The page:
Is God an Android?
Norman L. Geisler
Persons have mind, will, and feelings. Androids have only mind and will, but no feelings. Open theists and others sometimes object to the classical view of God by claiming that if God is impassible then He cannot experience feelings like love and joy. In short, it makes God into an android, or more properly, a theandroid. However, classical theists, including Thomas Aquinas, do not believe that God is without feeling but only that He has nochanging passions (feelings). God is a simple and unchanging Being and, as such, He experiences no changing passions. Hence, in his comments on Ephesians 4:30 (”Grieve not the Holy Spirit…”) Aquinas says, this phrase could be called a “metaphorical expression” because “The Holy Spirit is God in whom there can be no emotion or sorrow” (Commentary On Ephesians, 191). For God cannot be “provoked to wrath” (ibid.).
However, this is not to say that God cannot have unchanging feelings. This is clear from Aquinas’ comments on whether God has love. He rejects the objection that because love is a passion that God cannot have love by affirming that “We must need assert that in God there is love” (Summa Contra Gentiles, I.90). He adds, “There must be love in God according to the act of his will” (SCG, I.90.1). God has no passive capacities (being Pure Actuality) that can be acted upon and activated by an external force. However, God has an “intellective appetite.” Hence, “From this it is manifest that joy or delight is properly in God” (SCG, I.90.3). The same is true of anger. Nothing outside of God can make Him (cause Him to be) angry. That is, He cannot be provoked to anger (by something else), but He has anger at sin—and always has and always will because it is contrary to His holy nature. However, by His very nature as absolutely good, God is (and always was and always will be) angry at sin. In Aquinas’ own words, “Because the sinner, by sinning, cannot do God any actual harm,” nonetheless, God is angry “in so far as he [i.e., the sinner] harms himself or another; which injury redounds to God, inasmuch as the person injured is an object of God’s providence and protection” (ST, I-II.47 ad 1).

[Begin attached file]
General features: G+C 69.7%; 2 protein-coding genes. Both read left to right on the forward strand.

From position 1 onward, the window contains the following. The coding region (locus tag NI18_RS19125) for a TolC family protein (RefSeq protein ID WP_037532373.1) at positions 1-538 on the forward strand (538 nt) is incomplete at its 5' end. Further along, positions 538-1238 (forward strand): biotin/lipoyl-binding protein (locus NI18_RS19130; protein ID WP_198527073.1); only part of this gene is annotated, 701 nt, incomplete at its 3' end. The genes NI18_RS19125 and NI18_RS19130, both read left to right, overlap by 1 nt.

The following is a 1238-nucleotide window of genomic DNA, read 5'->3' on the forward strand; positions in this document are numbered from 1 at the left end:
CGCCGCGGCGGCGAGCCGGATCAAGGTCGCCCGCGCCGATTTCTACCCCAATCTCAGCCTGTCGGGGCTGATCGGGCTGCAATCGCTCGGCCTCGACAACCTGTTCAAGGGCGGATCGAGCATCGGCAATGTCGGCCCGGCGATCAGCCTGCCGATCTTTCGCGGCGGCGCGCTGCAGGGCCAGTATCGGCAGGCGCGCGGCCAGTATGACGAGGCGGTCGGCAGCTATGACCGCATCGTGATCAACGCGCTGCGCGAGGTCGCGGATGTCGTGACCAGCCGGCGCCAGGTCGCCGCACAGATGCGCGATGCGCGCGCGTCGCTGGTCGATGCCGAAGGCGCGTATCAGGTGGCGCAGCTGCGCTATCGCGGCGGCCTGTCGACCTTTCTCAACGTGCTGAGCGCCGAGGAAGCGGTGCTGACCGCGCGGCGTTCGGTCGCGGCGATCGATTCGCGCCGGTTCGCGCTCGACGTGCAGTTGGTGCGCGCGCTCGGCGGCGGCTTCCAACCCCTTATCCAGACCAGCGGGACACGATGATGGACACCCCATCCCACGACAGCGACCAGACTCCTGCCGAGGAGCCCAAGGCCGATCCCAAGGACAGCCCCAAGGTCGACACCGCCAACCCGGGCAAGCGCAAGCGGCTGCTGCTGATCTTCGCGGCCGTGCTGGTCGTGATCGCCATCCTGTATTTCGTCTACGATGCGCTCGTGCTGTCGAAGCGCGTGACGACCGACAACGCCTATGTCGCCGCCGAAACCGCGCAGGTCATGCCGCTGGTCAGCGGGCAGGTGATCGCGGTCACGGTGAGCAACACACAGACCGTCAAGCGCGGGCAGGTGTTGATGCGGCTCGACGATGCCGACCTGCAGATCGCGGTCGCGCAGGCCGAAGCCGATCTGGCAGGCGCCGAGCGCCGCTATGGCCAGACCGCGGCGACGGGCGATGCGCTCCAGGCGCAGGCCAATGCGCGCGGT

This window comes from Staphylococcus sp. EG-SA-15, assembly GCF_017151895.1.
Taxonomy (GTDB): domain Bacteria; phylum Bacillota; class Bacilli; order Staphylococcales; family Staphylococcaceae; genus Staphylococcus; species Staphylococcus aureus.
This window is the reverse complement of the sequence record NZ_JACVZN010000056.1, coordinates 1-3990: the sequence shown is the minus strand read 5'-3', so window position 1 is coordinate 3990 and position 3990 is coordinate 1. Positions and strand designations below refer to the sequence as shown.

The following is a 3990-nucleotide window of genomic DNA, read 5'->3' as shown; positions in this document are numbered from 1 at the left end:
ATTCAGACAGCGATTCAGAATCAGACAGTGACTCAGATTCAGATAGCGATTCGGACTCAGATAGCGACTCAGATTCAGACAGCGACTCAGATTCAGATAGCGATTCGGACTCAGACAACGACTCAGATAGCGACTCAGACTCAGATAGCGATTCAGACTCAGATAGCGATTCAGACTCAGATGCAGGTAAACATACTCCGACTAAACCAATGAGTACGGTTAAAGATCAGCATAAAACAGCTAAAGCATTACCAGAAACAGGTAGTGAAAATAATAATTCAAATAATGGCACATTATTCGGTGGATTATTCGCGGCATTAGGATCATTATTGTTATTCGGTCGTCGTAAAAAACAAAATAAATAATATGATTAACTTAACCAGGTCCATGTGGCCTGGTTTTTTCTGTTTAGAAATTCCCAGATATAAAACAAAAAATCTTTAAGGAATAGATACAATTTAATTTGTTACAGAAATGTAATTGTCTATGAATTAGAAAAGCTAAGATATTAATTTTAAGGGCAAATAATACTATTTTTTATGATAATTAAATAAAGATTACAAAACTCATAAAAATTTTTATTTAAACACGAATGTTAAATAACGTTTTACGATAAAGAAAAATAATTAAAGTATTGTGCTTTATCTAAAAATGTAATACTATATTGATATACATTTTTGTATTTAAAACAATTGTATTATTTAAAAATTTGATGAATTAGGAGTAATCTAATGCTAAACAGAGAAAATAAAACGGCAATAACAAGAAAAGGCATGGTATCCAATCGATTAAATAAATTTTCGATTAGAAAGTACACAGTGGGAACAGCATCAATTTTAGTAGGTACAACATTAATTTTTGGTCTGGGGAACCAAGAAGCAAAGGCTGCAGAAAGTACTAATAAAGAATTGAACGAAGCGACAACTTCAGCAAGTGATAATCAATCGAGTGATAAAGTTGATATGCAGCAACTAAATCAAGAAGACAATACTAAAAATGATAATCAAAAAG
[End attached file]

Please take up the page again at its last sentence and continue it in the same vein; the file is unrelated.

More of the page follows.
In brief, God has no passive and changing feelings (brought about by an external cause acting on Him). However, God has active, changeless, and eternal feelings of joy toward good and sadness toward evil. Hence, when a sinner repents, he does not move God to change His feelings. Rather, the sinner moves from under God’s unchanging and eternal anger toward sin to being under His eternal and unchanging joy toward good. In short, God is impassible (having no capacity to be made to feel good or bad by any external force), but He is not without feelings, namely, an eternal active ability to experience joy, anger, and other righteous feelings.